5. 5. Factors in the Crime Rate • A number of elements contribute to the crime rates. Most criminal justice experts agree that increased age of the average Texan over the past decade. This means that there are fewer individual in the “crime-prone” years of 17 to 24. • Another factor is the efforts of the legislature to keep violent and repeat offenders behind bars for a longer period of time. In 2005, and again in 2007, the legislature passed laws mandating longer sentences for the more serious and violent offenders, and has greatly expanded the punishment for the domestic and “dating” violence. The punishments have also increased dramatically for repeat offenders.
  6. 6. Corrections • The corrections system is costly, largely due to the expense of housing individuals convicted of committing criminal acts. There are other factors as well: actual cost of housing inmates, and increasing volume of the jail population. • Texas leads the rest of the nation in the state inmate rate. Texas also leads the nation in some form of supervision; 1 million people in jail, prison, probation, or parole. • This means that 1 in nearly every 20 adults is on the bad side of the justice system. As many as 5 percent of adult males in Texas currently incarcerated, on probation, or on parole.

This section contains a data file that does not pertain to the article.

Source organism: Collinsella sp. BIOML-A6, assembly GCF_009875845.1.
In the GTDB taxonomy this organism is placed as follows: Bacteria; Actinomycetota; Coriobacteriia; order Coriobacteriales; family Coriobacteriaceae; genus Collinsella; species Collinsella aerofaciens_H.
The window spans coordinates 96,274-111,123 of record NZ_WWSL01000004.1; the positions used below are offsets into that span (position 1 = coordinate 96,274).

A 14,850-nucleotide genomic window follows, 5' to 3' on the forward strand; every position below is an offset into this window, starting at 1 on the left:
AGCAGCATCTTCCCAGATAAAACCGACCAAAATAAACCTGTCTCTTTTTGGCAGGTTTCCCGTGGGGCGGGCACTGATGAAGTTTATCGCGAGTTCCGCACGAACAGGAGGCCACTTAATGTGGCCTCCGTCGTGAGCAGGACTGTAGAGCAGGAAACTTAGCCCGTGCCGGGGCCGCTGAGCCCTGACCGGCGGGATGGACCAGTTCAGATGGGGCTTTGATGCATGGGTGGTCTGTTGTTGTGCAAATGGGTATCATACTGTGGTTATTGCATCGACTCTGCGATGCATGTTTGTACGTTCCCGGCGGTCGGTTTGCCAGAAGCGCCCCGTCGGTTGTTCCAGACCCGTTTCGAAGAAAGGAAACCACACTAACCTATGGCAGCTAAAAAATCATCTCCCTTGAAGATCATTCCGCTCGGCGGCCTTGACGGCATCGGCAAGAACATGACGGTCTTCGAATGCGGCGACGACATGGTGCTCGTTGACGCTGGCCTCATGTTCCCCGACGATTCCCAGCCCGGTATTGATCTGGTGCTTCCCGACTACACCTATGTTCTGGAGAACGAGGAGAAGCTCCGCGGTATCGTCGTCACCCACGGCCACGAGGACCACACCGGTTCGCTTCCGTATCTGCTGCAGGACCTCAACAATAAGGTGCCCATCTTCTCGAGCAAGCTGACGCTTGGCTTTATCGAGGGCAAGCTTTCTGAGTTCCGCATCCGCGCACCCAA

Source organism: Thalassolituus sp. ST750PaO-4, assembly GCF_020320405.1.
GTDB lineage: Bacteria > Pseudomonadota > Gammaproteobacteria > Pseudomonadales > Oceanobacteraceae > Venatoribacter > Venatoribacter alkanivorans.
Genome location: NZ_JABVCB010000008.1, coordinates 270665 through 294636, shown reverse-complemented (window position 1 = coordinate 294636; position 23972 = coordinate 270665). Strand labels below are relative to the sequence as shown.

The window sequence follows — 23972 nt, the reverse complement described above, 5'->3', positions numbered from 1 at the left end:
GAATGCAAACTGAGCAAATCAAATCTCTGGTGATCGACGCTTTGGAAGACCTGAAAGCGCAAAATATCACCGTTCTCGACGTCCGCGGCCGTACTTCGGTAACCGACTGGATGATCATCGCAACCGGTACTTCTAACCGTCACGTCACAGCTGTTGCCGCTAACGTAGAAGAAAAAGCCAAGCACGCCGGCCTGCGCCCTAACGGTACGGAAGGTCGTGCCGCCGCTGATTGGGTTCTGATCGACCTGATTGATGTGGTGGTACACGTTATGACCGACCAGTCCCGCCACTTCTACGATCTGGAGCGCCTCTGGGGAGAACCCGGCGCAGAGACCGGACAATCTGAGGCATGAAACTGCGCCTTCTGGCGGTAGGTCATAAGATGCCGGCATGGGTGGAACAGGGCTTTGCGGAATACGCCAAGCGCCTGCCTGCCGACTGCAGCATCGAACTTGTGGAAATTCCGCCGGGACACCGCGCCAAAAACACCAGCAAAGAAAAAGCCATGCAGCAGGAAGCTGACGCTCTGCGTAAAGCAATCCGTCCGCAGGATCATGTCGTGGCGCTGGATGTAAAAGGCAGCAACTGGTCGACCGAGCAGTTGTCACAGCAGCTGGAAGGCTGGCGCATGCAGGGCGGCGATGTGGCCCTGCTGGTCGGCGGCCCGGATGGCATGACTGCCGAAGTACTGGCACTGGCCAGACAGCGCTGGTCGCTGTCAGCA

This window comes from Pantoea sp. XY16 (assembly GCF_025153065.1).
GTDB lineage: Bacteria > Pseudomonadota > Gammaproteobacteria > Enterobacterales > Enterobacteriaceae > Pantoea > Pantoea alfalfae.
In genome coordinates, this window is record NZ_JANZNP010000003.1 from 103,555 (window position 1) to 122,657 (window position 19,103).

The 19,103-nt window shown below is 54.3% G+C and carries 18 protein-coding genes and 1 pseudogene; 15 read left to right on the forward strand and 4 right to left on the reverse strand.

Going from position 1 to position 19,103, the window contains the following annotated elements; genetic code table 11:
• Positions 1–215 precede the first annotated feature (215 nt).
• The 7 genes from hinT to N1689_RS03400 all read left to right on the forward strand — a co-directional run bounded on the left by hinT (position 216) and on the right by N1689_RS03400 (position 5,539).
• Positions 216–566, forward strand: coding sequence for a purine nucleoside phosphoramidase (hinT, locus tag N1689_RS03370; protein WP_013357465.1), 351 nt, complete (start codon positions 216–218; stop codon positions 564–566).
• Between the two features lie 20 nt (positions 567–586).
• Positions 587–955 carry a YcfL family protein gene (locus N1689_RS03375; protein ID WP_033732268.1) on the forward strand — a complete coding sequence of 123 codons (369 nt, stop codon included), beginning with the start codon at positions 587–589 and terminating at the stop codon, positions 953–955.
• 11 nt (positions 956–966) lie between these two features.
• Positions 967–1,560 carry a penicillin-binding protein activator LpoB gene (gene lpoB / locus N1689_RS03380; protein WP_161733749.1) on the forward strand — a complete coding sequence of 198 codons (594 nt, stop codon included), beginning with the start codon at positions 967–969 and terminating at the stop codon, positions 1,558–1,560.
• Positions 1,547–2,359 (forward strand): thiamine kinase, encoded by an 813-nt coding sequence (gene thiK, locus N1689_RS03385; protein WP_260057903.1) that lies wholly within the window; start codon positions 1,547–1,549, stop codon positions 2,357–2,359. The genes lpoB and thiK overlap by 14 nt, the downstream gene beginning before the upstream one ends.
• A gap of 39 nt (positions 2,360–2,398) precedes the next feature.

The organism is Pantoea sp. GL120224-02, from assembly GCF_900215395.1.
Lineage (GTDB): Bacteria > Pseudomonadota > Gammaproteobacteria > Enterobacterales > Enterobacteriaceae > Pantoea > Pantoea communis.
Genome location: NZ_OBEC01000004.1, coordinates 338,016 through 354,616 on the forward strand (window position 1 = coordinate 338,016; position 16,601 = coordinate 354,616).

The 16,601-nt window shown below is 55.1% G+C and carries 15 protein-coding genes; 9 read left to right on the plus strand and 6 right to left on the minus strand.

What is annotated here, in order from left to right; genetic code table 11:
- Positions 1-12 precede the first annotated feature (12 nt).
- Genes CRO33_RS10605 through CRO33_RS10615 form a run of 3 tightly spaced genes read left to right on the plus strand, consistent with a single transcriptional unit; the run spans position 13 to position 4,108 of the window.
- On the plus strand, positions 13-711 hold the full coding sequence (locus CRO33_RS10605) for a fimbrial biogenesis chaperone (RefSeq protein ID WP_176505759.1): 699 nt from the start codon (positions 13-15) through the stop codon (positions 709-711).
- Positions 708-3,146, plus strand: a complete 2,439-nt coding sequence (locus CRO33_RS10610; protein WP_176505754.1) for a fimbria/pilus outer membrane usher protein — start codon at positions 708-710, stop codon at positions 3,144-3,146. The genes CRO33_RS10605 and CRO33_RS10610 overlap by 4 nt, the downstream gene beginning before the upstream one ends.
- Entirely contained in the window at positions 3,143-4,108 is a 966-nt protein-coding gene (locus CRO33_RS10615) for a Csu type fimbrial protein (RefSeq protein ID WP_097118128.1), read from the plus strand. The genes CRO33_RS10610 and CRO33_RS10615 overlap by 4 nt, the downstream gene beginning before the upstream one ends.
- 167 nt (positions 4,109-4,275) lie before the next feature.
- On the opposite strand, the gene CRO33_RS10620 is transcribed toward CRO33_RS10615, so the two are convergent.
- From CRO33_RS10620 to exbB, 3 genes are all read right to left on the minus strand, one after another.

7. 7. Corrections Cont. • Criminal justice agencies and lawmakers acknowledge that better education and employment opportunities would play an important part in reducing the number of incarcerated Texans. • According to the Texas Department of Criminal Justice, almost 80% of Texas’s prison inmates did not complete high school and half were not employed when they were arrested. • It is estimated that it costs more than $16,000 per year to keep an adult behind bars. That cost is without considering the money spent investigating, arresting, tying, and convicting the individual offender.